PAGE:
A graduate of the John F. Kennedy School of Government, Harvard University, and fellow at the Harvard Law School, Robert Watts has been involved in Indigenous issues for more than 30 years. He is adjunct professor and Distinguished Fellow at Queens University in the School of Policy Studies. He is also the Vice President of Indigenous Relations at the Nuclear Waste Management Organization. In addition, he advises corporations and governments on reconciliation and Indigenous strategy. Previously, he was Chief of Staff and Chief Executive Officer for the Assembly of First Nations (AFN) and Interim Executive Director of the Canada’s Truth and Reconciliation Commission. A former public servant he was an Assistant Deputy Minister with the federal government and senior executive with the province of Ontario. He has taught, debated and lectured at a number of universities in Canada and the United States. Robert is of Mohawk and Ojibway ancestry and resides at the Six Nations Reserve.

He is adjunct professor and Distinguished Fellow at Queens University in the School of Policy Studies.
He is also the Vice President of Indigenous Relations at the Nuclear Waste Management Organization.

Ed leads Tricon’s People & Culture business line. Ed is an Executive Coach and Coach Trainer who brings focus on developing leaders and teams for success in the midst of high demands and challenging environments. With a focus on expanding leadership capacity, entrepreneurial creativity, strategic thinking and change management Ed has trained hundreds of leaders. Ed has helped businesses of many sizes align their business offerings and strategies to their values and purpose.

Ed has an MA, is a Professional Certified Coach (PCC) and a Certified Executive Coach (CEC). He has provided executive coaching and strategic planning for Rogers Communications, TD Bank, Brookfield, Trican, and many other companies across a broad range of industries. He has a proven ability to successfully coach leaders to assess an organization’s critical mission requirements, identify deficiencies and potential opportunities, and develop innovative and cost- effective solutions for achieving corporate goals, on budget and with high customer satisfaction.

Mel Wilson, PhD is President of MJ Wilson Inc., based in Calgary. He has over 25 years experience in environment, health & safety and corporate sustainability management and auditing.  He is a former partner at PricewaterhouseCoopers LLP, where he led the firm's Sustainable Business Solutions practice. He has led or advised on hundreds of sustainability projects for large and small clients across multiple industries and government and in multiple jurisdictions. He continues to provide consulting and auditing services to key clients as well as leading the Calgary SDG Network, a dynamic group of 100+ Alberta-based sustainability professionals interested in supporting the UN Sustainable Development Goals.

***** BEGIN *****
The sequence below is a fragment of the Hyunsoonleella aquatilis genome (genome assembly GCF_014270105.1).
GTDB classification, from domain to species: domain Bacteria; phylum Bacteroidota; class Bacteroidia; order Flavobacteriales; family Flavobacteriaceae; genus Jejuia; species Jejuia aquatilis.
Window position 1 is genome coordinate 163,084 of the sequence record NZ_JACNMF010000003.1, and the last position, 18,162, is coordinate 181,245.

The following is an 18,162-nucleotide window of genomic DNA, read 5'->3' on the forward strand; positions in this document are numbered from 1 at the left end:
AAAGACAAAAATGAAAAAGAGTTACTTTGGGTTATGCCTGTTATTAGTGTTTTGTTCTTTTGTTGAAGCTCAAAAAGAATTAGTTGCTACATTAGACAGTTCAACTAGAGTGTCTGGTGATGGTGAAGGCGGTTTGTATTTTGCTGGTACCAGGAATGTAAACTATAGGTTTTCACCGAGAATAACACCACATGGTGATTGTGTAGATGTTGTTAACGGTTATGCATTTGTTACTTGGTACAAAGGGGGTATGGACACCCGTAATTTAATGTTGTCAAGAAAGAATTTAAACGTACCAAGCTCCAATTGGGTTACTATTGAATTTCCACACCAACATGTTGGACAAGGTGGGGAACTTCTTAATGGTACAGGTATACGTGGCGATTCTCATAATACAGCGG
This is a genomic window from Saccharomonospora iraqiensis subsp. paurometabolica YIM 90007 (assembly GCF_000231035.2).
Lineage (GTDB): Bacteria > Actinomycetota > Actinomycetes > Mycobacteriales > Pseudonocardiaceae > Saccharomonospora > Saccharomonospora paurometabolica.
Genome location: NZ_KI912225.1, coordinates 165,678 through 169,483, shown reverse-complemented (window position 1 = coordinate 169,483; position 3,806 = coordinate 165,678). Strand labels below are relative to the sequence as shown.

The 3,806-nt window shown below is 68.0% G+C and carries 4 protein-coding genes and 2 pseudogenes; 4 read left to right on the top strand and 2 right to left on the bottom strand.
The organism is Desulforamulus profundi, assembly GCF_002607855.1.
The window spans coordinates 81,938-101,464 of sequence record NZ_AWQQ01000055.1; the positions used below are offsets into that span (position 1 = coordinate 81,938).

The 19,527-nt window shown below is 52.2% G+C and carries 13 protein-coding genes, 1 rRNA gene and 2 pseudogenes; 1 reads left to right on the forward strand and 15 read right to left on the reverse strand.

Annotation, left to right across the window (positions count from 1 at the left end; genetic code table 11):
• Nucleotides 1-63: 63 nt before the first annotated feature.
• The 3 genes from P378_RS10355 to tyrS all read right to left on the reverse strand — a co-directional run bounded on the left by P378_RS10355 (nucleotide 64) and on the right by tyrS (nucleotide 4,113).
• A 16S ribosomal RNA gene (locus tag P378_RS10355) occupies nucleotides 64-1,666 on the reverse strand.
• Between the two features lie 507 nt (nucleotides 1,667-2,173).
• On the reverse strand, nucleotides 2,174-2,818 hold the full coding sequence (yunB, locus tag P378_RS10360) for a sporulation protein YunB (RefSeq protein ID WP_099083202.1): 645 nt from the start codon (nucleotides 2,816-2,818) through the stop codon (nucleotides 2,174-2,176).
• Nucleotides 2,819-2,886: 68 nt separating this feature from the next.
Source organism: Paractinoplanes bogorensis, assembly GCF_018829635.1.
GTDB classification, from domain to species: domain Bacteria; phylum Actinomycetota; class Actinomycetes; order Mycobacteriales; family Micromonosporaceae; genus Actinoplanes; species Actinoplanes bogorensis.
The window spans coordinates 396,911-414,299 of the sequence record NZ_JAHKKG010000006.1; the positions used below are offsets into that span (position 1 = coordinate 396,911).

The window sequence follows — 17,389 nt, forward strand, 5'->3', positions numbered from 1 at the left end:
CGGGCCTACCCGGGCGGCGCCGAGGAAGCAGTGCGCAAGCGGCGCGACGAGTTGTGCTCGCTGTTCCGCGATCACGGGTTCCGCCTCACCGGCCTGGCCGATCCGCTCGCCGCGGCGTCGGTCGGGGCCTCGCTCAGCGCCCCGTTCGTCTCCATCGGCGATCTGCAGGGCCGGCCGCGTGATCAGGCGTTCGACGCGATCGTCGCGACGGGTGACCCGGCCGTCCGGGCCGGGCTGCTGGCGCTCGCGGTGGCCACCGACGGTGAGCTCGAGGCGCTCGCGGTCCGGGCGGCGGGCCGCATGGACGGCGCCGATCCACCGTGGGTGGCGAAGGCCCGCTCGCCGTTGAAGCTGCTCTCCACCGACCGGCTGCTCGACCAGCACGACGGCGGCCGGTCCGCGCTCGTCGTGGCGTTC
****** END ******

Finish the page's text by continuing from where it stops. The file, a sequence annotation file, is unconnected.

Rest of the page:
Yvonne is a strong advocate for the UN Sustainable Development Goals in their mission to create a world that is healthy and safe for all life. She leads sustainability for Vermilion Energy Inc., a culmination of roles throughout her career with a strong focus on care for communities. She credits her work as a Canadian army peacekeeper in Cambodia with sparking a lifelong inquiry into multi-sector collaboration. Creating shared value and purpose is the foundation of her approach, which she leverages in her advisory roles with organizations and events such as Soul of the Next Economy Forum and the annual Together symposium on the SDGs. Yvonne holds an MSc in Sustainability and Responsibility, a Graduate Certificate in Corporate Social Responsibility, and a BA in English and Management. She has also authored/co-authored several books, including Green Living For Dummies and the Everything Home Fix-It Book.

For over 30 years Rotarian Steve Rickard has been engaged in alleviating hunger, having founded the Calgary Microcredit Conference, served as chairman in the raising of millions of dollars for microcredit projects and he became the Chair Emeritus of the Rotarian Action Group for Microfinance and Community Development. Steve was president of his Calgary West Rotary club in 2000 and he became the District Governor in 2005 (Rotary's Centennial year).

Steve began his career as a real estate appraiser in 1979 and sold his company when he retired in 2012. During that time, he became an Accredited Real Estate Appraiser specializing in property tax agency and a Chartered Arbitrator in matters relating to real estate.

Steve married Marie in 1975 and they live in Calgary, as do their three kids and their respective five grandchildren.

Steve subscribes to the UN Sustainable Development Goals and is passionate about overcoming extreme poverty by 2030.